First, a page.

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Three Svayambhü stone linga

Eastern India, age unknown
Height: 19 3/4, 14 1/4 and 7 1/8 inches,
50, 36 and 18 cm

Three Svayambhü stone linga © BJOA 2005

Three stone linga of natural egg shape, each with a smoothly polished surface. The stone is of predominantly grey colour with natural darker, flame-like inclusions.

Stone linga, also known as ‘Eggs of Brahman’, were created naturally by the erosive effect of the river. Their forms vary in size and shape, but all three are perfect in their general ovoid shape and smoothness. The natural colours are of importance to their use. In Hindu cosmology time and existence are conceived of as a system of interconnected cycles, with the emphasis on regeneration rather than the Biblical system of linear creation. Within Hinduism, certain natural forms such as these egg-shaped stones found along the riverbeds of the Narmada and its tributaries, are seen as reflecting and confirming this continuum. Water has enormous significance in Hindu mythology. It is said in one Sanskrit account that the eternal, unborn, the Self Existant (Svayambhü), wishing to create, meditated intensely; from his sweat and semen there appeared an egg floating upon the waters. Within this Golden Egg (Hiranya-garbha) the unborn was born. Depending on how these egg forms are placed, they have different meanings; hence if stood upright they represent the linga or phallus of the god Shiva. If placed in a horizontal position they assume the egg shape, and hence represent the Cosmic egg. The natural coloured markings are taken to represent the energizing female energy, which stimulates the erection of the masculine urge to create, or the three strata of the universe, depending on their shape. Comparable examples where included in the important Tantra exhibition held in London in 19711.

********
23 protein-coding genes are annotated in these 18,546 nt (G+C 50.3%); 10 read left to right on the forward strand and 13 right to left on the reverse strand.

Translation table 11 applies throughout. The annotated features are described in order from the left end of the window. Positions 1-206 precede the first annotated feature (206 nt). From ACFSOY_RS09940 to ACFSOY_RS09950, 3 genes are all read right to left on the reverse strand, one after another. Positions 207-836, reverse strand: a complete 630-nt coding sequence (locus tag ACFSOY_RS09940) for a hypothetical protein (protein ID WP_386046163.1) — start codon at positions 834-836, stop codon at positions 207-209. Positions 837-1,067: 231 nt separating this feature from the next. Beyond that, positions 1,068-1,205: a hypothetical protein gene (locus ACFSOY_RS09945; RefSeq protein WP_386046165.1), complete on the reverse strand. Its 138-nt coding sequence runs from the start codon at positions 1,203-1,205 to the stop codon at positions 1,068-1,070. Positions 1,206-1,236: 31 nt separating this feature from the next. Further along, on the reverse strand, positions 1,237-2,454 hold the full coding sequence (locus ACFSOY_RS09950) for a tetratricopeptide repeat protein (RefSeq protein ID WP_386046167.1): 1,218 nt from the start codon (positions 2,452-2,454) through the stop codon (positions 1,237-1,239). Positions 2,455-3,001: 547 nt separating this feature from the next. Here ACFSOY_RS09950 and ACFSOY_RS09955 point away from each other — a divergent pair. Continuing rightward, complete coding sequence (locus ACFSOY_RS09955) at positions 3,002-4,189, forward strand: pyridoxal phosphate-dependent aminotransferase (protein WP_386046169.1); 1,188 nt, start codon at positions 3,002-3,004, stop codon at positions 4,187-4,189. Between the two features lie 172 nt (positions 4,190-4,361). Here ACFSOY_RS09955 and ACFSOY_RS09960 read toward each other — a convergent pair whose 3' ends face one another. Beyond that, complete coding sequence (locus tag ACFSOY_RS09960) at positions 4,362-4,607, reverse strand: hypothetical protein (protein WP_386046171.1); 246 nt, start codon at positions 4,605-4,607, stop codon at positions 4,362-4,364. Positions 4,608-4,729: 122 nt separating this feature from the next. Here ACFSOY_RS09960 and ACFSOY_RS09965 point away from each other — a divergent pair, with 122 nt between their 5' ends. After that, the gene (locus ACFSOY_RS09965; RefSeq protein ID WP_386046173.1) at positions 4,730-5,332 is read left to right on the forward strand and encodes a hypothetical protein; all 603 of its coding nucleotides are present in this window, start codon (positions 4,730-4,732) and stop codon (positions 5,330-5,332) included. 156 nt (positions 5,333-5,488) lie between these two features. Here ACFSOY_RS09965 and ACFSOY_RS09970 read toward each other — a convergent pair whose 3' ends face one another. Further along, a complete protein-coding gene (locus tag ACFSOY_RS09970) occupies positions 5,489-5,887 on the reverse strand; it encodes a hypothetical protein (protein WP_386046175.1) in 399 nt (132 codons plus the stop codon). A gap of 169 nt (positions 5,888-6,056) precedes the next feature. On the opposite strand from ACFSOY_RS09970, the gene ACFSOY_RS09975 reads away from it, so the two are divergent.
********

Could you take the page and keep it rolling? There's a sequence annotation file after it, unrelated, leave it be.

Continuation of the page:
1 - Rawson, P. Tantra, Hayward Gallery, London 1971, nos. 523 – 529, pp. 104 - 5

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